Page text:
The former Stanford starter is adept at reading the eyes of quarterbacks and pouncing on throws from deep zones. He is also a big hitter who would form a fearsome double act with Eric Berry.
Either Reynolds or McGill would make an immediate contribution to a defensive backfield that must do better in 2014.
Dion Bailey, FS, USC
If the Chiefs look past Reynolds, they can solve their issues at free safety one round later by selecting Dion Bailey. A converted weak-side linebacker, Bailey is a shrewd zone defender who can also lock up slot receivers in man coverage.
Most of all though, Bailey offers a knack for big plays, something the Chiefs didn't get from the position a year ago. Bailey's opportunistic streak has CBS Sports columnist Rob Rang compare him to San Diego Chargers ace Eric Weddle: "It remains to be seen if Bailey can handle the transition to the NFL as well as the Chargers' All-Pro safety, but like Weddle at Utah, Bailey's instincts, fluidity and penchant for big plays made him a consistent and versatile difference-maker at the collegiate level."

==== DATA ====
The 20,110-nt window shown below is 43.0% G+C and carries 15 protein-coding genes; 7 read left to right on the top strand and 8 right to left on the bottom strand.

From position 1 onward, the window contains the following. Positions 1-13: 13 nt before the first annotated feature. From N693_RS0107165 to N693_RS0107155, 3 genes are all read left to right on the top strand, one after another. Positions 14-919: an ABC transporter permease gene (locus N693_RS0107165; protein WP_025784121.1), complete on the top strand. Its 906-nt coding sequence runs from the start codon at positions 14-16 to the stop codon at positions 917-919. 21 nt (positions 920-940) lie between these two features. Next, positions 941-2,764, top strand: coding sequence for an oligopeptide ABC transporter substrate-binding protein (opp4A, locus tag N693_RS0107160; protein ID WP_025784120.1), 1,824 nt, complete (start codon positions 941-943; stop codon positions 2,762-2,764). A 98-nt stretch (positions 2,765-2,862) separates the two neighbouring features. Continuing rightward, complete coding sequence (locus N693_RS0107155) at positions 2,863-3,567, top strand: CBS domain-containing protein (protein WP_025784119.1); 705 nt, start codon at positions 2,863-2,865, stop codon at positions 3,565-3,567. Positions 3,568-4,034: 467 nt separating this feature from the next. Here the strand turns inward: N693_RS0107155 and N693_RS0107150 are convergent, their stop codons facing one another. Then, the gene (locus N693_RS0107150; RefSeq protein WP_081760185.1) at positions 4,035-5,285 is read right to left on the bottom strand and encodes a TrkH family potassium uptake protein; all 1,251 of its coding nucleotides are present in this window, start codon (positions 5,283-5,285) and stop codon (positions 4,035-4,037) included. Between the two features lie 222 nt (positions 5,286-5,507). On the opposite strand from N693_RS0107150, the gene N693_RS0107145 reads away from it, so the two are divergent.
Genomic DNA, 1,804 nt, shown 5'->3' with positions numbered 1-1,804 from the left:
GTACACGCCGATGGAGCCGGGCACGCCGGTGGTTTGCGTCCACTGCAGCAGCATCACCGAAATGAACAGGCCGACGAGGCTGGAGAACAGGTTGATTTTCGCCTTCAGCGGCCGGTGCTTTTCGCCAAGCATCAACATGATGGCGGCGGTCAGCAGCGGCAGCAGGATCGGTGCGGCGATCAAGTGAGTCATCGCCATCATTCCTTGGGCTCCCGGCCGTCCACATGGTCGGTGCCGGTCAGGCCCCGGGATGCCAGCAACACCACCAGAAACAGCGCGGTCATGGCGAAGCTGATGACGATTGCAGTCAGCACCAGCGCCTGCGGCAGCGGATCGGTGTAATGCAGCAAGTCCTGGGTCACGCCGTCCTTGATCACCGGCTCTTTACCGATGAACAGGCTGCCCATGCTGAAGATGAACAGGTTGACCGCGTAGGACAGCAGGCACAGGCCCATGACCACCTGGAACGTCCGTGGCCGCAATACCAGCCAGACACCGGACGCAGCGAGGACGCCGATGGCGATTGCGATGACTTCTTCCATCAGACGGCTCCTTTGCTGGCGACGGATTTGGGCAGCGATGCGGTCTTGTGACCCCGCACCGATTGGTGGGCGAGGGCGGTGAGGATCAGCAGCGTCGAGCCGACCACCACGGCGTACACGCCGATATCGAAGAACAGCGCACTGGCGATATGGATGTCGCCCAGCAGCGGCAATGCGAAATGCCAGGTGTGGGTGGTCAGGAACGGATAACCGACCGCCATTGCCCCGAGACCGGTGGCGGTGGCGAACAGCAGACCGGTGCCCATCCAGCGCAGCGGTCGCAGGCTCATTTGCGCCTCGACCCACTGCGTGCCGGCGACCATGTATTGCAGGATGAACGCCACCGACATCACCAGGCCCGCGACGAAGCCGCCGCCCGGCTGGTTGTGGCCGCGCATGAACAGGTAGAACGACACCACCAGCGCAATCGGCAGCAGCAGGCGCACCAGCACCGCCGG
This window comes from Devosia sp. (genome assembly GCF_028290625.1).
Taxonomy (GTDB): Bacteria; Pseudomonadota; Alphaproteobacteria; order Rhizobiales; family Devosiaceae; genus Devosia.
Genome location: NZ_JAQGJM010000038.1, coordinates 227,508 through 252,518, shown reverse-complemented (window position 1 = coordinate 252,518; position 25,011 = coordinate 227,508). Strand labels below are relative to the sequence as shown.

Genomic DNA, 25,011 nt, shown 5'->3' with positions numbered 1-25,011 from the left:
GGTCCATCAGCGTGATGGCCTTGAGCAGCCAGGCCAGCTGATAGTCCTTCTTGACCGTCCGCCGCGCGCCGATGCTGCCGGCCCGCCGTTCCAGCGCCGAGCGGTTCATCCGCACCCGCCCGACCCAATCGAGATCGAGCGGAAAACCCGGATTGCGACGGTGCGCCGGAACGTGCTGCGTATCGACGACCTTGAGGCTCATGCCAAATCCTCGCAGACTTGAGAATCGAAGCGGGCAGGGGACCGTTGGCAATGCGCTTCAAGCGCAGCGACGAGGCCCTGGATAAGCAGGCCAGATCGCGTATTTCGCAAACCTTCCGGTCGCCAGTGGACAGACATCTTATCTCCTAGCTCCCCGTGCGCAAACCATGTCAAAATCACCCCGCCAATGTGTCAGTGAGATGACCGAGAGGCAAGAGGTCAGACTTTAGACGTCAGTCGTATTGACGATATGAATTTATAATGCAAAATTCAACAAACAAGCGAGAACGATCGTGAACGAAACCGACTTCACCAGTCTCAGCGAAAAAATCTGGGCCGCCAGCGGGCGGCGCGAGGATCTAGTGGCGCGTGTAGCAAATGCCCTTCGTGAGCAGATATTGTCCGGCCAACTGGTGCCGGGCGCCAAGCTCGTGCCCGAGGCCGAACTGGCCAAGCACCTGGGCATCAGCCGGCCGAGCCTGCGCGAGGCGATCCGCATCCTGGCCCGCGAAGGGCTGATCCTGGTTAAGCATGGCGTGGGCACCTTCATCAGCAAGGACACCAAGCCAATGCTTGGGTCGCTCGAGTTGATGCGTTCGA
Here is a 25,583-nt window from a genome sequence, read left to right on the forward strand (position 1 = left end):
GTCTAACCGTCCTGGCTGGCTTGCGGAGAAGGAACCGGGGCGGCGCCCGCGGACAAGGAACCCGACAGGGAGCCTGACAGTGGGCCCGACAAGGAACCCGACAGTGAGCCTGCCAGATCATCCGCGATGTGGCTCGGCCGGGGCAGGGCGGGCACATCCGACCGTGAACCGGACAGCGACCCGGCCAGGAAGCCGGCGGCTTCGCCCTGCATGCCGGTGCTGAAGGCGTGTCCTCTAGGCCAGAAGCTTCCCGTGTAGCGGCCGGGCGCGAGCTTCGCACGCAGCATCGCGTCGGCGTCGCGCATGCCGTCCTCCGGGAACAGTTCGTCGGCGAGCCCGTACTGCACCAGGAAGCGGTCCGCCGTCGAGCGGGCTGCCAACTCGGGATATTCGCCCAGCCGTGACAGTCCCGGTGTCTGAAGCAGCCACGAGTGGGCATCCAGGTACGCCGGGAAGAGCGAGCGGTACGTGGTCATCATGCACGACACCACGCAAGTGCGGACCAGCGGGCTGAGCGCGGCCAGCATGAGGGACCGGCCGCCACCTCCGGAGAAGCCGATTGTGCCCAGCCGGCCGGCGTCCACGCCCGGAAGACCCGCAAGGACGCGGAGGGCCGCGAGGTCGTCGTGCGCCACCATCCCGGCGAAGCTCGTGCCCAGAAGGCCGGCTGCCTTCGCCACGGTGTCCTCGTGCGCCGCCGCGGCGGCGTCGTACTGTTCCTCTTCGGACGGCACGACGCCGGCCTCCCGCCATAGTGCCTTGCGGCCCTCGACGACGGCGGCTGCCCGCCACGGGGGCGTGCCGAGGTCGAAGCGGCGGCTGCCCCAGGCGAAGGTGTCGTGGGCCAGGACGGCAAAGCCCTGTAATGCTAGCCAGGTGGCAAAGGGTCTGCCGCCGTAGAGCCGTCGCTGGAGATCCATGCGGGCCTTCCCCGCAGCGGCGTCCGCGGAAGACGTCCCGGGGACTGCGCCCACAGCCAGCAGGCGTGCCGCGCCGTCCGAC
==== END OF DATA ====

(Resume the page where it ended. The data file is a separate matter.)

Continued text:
Bailey is projected as fourth-rounder by CBS Sports. If he is on the board for them at that stage, the Chiefs would be crazy to overlook him.
Cameron Fleming, OT, Stanford
After seeing both Branden Albert and Geoff Schwartz walk in free agency, Reid will be acutely aware of the need for reinforcements up front.
Cameron Fleming would give Kansas City a useful swing tackle with genuine potential to crack the starting lineup early in his pro career.
CBS Sports has the ex-Stanford man as a fourth-round prospect. A 6'5", 323-pounder with Fleming's blend of bullish power and deceptive athletic upside would be a steal at that stage.
Reid and Dorsey could flip a coin to choose between pursuing safety or O-line help in Round 4 and not be wrong either way.
Devon Kennard, OLB, USC